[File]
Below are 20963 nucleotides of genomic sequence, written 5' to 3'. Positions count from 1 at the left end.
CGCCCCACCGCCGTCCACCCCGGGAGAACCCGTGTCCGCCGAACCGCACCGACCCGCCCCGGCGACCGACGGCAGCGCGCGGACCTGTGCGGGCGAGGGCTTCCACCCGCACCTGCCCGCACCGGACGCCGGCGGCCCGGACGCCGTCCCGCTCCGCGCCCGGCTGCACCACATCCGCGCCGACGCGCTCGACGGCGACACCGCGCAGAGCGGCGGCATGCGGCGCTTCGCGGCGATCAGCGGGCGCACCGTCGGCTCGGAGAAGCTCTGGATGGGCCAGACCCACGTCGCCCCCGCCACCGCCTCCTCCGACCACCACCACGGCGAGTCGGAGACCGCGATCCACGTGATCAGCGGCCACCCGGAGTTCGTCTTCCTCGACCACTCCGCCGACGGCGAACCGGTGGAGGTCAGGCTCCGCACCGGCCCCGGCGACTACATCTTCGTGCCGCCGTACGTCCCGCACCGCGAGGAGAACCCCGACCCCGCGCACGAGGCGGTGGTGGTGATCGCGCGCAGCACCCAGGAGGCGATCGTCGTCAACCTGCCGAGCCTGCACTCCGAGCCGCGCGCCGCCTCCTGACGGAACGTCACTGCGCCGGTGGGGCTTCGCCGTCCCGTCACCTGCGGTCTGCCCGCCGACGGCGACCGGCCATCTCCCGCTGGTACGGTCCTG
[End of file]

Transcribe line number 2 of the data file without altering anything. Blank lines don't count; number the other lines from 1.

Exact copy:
CGCCCCACCGCCGTCCACCCCGGGAGAACCCGTGTCCGCCGAACCGCACCGACCCGCCCCGGCGACCGACGGCAGCGCGCGGACCTGTGCGGGCGAGGGCTTCCACCCGCACCTGCCCGCACCGGACGCCGGCGGCCCGGACGCCGTCCCGCTCCGCGCCCGGCTGCACCACATCCGCGCCGACGCGCTCGACGGCGACACCGCGCAGAGCGGCGGCATGCGGCGCTTCGCGGCGATCAGCGGGCGCACCGTCGGCTCGGAGAAGCTCTGGATGGGCCAGACCCACGTCGCCCCCGCCACCGCCTCCTCCGACCACCACCACGGCGAGTCGGAGACCGCGATCCACGTGATCAGCGGCCACCCGGAGTTCGTCTTCCTCGACCACTCCGCCGACGGCGAACCGGTGGAGGTCAGGCTCCGCACCGGCCCCGGCGACTACATCTTCGTGCCGCCGTACGTCCCGCACCGCGAGGAGAACCCCGACCCCGCGCACGAGGCGGTGGTGGTGATCGCGCGCAGCACCCAGGAGGCGATCGTCGTCAACCTGCCGAGCCTGCACTCCGAGCCGCGCGCCGCCTCCTGACGGAACGTCACTGCGCCGGTGGGGCTTCGCCGTCCCGTCACCTGCGGTCTGCCCGCCGACGGCGACCGGCCATCTCCCGCTGGTACGGTCCTG